At some point, between the right now and recent then, a term popped up to designate Black Goths. Now most people are in a deep-love/massive-hate relationship with labels which are both spat out casually and spoken practically in prayer.
As far as labels such as People of Color, Disabled, Trans, Ace and more for a dollar ninety nine go, their usage depends on the bearer and should be taken seriously. Let’s say a label is used to place a person into a specific category and a movement a common philosophy invoking social and political action. As labels, Goth, Punk, Steampunk and friends can only reach but so high on the Straight Face O’meter. As movements, on the other hand, they have some heavy foundation. That’s all cute and cuddly, but Afrogoth, Afropunk and Steamfunk are only sublabels right? Not exactly…
Behind every label is a strong…movement?
The very definition of a movement is people working together to advance their shared political, social, or artistic ideas. Let’s take Afropunk. Since the 2003 documentary, it no longer really designates Black Punks but an entire culture-crossing-self-defining alternative movement. You could argue it started out as that in the first place.
“(…) the word AFROPUNK itself has become synonymous with open-minded, non-conforming and unconventional, placing the institution at the epicenter of urban culture inspired by alternative music.” – Afropunk
Afropunk provides this through a growing festival, online community and intensive support for both upcoming and established artists. What sets them apart? There are no trademarks. Take a look at the Afropunk festival crowd in comparison to Goth get togethers where you can play count the Ankhs and Winkles. There is a large variety of styles with few recurring patterns. With the objective of promoting the advancement of underrepresented non-average alternatives, Afropunk works less as an individual label than it does a collective one. The same way you would use “Afrofuturism” over “an Afrofuturist”. While this does not prevent anyone from being called Afropunk, it comes off as more of a movement than a label. What separates Afropunk from the rest is its mix of ideologies.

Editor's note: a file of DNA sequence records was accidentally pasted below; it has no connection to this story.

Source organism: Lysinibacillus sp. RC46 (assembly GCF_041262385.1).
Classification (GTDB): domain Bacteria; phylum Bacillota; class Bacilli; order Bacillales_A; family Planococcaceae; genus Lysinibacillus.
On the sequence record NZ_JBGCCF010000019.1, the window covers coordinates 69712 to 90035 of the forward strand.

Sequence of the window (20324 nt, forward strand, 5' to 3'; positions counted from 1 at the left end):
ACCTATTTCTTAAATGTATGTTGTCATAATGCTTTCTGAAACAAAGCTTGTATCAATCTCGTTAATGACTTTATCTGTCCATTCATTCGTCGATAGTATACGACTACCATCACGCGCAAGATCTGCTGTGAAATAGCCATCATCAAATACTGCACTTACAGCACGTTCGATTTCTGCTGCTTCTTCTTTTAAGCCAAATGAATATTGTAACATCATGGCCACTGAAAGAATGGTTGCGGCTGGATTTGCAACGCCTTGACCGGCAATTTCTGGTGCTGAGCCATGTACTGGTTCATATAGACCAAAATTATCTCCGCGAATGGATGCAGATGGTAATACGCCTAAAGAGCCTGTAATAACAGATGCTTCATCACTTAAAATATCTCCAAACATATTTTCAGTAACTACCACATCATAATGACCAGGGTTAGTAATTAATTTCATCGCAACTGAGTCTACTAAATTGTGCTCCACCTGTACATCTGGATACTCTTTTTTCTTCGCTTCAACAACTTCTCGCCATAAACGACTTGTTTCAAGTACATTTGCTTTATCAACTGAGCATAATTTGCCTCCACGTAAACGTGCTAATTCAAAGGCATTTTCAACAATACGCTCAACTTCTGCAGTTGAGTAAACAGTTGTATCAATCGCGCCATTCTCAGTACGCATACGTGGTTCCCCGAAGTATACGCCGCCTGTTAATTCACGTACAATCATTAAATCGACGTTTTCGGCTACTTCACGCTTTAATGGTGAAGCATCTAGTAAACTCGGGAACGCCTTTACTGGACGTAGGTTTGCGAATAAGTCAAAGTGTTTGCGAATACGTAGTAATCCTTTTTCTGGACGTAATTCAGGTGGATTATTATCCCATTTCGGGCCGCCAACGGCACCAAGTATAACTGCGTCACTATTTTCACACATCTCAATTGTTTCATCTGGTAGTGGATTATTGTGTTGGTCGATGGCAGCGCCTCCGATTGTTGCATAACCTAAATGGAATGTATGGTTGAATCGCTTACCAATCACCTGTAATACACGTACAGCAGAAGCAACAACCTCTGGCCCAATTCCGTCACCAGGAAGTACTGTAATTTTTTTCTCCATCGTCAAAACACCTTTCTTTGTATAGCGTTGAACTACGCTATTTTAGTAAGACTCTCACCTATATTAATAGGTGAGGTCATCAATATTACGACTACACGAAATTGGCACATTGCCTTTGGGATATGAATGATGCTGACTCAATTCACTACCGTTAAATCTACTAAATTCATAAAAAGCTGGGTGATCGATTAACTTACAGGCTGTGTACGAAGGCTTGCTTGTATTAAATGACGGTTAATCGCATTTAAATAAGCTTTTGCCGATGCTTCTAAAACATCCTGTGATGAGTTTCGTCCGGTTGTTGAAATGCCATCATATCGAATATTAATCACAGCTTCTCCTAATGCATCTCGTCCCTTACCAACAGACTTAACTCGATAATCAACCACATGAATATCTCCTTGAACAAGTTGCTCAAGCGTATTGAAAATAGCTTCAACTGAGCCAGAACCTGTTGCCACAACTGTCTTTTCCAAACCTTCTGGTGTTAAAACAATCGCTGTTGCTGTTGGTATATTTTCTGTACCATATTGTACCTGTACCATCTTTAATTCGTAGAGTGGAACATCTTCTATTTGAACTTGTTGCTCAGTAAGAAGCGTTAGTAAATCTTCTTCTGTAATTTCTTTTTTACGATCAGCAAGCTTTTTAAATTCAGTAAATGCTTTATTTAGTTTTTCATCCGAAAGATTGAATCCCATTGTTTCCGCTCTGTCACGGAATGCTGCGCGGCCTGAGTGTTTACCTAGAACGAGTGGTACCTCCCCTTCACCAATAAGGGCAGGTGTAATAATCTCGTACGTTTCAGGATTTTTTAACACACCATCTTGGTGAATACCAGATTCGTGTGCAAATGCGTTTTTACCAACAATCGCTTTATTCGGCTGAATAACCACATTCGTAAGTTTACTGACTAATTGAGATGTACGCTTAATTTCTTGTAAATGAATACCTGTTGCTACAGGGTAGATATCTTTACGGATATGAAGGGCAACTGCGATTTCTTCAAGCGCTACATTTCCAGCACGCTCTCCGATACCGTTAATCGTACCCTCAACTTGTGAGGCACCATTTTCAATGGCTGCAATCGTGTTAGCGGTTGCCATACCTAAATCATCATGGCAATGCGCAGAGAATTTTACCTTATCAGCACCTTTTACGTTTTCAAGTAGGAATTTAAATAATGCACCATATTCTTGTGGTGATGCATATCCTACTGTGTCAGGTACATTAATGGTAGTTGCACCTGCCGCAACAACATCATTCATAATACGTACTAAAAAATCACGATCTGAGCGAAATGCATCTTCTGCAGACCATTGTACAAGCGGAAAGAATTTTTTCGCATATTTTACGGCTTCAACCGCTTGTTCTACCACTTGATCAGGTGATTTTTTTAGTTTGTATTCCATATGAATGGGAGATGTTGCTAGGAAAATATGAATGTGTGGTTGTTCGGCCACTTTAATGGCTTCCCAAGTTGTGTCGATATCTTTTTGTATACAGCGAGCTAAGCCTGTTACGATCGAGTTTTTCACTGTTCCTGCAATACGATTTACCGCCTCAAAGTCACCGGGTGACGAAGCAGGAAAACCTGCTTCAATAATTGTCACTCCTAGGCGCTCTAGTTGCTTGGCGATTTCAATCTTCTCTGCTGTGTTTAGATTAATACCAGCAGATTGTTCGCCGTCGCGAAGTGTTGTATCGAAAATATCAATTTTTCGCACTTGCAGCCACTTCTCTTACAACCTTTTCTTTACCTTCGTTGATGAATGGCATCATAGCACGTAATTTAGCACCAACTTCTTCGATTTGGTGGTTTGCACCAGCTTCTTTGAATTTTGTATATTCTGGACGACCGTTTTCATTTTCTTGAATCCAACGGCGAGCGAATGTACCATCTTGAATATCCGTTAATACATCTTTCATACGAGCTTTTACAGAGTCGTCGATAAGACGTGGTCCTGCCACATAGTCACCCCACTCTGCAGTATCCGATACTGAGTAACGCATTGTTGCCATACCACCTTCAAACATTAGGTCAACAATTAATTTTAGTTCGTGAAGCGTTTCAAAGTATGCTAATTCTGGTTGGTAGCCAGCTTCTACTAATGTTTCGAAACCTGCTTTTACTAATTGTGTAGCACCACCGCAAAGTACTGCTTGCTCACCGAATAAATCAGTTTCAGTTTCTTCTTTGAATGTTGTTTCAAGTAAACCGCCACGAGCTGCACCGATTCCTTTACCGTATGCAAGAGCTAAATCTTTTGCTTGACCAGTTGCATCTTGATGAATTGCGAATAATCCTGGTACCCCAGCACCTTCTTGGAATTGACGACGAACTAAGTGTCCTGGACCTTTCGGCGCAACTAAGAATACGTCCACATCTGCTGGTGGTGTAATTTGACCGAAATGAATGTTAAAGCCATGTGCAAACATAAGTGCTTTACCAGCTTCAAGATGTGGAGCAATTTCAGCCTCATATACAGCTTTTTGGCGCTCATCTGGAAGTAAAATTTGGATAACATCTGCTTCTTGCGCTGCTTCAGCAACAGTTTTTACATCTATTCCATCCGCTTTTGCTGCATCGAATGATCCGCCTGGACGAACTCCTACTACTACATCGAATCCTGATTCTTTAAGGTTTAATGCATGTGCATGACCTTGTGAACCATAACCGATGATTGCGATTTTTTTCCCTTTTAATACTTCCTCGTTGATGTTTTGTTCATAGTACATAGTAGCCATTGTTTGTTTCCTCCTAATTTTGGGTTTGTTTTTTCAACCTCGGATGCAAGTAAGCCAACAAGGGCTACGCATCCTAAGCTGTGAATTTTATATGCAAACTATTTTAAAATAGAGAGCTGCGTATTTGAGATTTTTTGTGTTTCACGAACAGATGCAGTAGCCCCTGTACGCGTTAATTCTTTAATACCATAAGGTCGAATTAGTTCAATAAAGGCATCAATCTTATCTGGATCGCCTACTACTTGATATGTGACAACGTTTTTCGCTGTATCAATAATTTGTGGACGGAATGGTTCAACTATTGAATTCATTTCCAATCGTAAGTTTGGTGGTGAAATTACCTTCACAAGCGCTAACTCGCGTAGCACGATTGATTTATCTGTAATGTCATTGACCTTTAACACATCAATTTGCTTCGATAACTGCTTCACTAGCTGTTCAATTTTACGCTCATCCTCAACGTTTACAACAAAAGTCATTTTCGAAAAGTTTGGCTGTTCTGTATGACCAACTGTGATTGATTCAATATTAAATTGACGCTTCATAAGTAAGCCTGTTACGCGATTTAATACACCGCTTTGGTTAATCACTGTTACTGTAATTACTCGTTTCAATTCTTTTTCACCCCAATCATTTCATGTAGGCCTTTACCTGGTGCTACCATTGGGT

And then there’s Steamfunk. Here, Funk – of which punk contains many similar principles like music as a means to expose societal and political hypocrisy with the mission of rebelling against the state (we’ll save that talk for a later date) – is partnered with the Steampunk aesthetic through various works of fiction. Like Rococoa, it places itself within a particular historical context. Still fairly new, Steamfunk is defined as a movement within a movement.
“Steampunk is generally accepted as a subculture and a subculture – at its root – is a form of refusal. A subculture is a reaction to – and usually a rejection of – the present. (…) Steamfunk is narrowly defined as a person, style of dress or subgenre of fiction that seeks to bring together elements of blaxploitation films and merge it with that of Steampunk fiction.” – Chronicles of Harriet
If Afropunk and Steamfunk are movements, then what is Afrogoth?
The label hype
Pointing a finger at social media, Afrogoth to me feels more like #afrogoth. The term appears to be a short hand to find similar folk rather than to categorize oneself. In the same way People of Color is often used, it seems to be about community outreach.
“The only criticism I personally have towards the alternative black people movements and anti-racist movements within the alternative scene is that they have a strong North American focus.“ – Shaki
Unlike Nugoth or Cybergoth, I wouldn’t consider Afrogoth a sub-subculture. It designates Goths of a particular color and heritage rather than a lifestyle in and of itself. Although according to the Afritorial, it is its own subculture. Seeing how Afrogoths tend to adopt essentially the same music, dress, crow watching/graveyard going/club creeping activities as their counterparts, I wouldn’t consider it a separate movement. So, for the moment I see Afrogoth as a label, a way of saying “Hey sis, others like you exist. We’re one big mopy family.”. Who knows, it might become sentient and run in a totally different direction. As far as referring to oneself as Afrogoth, that’s up to the individual.
Would you consider Afrogoth a simple label or a major movement? I’m speaking from an American, European and cartoon perspective. Is it different where you live? Do you have any pets and if so can I pet them?